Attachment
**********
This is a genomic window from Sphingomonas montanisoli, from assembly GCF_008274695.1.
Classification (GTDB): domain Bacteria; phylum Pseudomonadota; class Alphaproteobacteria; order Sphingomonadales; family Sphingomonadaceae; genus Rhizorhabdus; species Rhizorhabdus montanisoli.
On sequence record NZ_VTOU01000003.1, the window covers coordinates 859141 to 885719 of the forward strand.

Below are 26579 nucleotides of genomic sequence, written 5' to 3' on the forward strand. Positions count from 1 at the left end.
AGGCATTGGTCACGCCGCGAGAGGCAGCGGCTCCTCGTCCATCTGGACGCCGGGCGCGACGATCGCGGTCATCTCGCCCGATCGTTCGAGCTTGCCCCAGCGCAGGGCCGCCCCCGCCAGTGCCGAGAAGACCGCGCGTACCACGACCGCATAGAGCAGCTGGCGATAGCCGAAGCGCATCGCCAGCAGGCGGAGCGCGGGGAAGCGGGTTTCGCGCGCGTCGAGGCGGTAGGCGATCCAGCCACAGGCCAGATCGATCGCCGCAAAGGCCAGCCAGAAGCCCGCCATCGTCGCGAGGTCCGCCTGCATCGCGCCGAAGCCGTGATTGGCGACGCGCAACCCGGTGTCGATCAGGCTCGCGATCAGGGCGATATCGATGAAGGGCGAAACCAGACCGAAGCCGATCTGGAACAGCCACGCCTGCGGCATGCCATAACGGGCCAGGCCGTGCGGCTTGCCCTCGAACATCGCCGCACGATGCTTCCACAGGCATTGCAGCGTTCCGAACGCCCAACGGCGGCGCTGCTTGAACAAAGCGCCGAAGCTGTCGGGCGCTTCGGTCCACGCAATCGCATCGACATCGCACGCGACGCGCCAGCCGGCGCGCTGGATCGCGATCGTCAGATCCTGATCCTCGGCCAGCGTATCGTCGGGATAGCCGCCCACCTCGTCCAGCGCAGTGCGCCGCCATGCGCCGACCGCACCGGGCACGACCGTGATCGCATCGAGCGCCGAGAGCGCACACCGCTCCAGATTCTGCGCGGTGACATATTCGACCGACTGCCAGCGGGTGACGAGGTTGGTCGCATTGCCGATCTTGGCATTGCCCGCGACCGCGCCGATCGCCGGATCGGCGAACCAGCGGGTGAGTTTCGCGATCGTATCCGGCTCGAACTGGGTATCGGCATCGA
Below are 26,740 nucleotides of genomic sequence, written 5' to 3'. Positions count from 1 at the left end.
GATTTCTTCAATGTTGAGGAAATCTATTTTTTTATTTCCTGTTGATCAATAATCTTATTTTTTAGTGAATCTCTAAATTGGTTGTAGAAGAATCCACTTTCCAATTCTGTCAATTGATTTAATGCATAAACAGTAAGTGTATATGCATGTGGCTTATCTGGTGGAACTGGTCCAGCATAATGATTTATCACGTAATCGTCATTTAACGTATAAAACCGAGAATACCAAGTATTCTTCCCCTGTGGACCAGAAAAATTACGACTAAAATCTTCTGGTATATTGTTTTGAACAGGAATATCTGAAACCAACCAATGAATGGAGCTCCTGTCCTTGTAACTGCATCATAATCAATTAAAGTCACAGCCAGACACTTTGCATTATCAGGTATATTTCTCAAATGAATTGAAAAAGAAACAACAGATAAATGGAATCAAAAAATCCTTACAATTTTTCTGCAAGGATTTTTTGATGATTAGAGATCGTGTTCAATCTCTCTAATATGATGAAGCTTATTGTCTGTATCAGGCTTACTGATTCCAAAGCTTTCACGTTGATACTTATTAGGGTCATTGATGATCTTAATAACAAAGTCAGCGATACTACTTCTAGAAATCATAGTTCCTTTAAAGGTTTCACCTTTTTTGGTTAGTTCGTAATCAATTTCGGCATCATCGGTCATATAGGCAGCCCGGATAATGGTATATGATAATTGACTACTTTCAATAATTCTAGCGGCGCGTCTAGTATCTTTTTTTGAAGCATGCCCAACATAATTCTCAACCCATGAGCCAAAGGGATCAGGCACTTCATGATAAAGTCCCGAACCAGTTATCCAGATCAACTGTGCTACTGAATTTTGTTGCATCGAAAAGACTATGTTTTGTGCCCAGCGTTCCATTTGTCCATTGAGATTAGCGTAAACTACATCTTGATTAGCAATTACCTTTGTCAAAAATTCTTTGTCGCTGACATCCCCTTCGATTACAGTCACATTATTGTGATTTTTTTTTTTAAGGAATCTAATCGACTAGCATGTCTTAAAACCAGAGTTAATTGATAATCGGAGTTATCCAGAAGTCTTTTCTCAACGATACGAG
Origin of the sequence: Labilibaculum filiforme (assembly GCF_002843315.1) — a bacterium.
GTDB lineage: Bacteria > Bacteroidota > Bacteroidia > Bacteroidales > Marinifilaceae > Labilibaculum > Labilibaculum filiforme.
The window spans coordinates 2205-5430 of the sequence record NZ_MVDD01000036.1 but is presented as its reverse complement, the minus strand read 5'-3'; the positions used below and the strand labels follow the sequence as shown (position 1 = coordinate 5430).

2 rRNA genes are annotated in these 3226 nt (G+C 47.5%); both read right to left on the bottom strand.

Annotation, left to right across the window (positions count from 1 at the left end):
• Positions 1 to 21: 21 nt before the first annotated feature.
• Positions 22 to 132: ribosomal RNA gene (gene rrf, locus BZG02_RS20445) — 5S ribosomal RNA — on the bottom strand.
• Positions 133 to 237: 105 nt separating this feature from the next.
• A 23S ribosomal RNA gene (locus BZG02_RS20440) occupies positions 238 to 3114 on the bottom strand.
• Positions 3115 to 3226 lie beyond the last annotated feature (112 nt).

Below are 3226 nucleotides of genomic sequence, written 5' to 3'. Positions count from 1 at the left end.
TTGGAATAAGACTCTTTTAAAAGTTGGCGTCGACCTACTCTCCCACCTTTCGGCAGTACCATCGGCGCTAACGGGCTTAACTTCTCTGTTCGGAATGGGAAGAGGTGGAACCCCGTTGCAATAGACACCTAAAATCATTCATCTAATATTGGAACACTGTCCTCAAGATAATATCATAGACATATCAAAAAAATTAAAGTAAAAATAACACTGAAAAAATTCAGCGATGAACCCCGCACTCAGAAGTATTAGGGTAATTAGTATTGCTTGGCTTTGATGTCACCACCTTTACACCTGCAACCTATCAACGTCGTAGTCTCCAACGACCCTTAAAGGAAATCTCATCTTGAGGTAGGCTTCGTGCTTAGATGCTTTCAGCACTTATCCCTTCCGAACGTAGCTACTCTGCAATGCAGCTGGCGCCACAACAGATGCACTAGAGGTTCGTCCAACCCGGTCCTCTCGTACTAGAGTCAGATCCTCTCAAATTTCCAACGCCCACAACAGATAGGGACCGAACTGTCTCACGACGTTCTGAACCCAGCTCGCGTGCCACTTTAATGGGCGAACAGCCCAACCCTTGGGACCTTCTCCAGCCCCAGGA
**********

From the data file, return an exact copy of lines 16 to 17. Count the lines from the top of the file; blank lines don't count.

• A 23S ribosomal RNA gene (locus BZG02_RS20440) occupies positions 238 to 3114 on the bottom strand.
• Positions 3115 to 3226 lie beyond the last annotated feature (112 nt).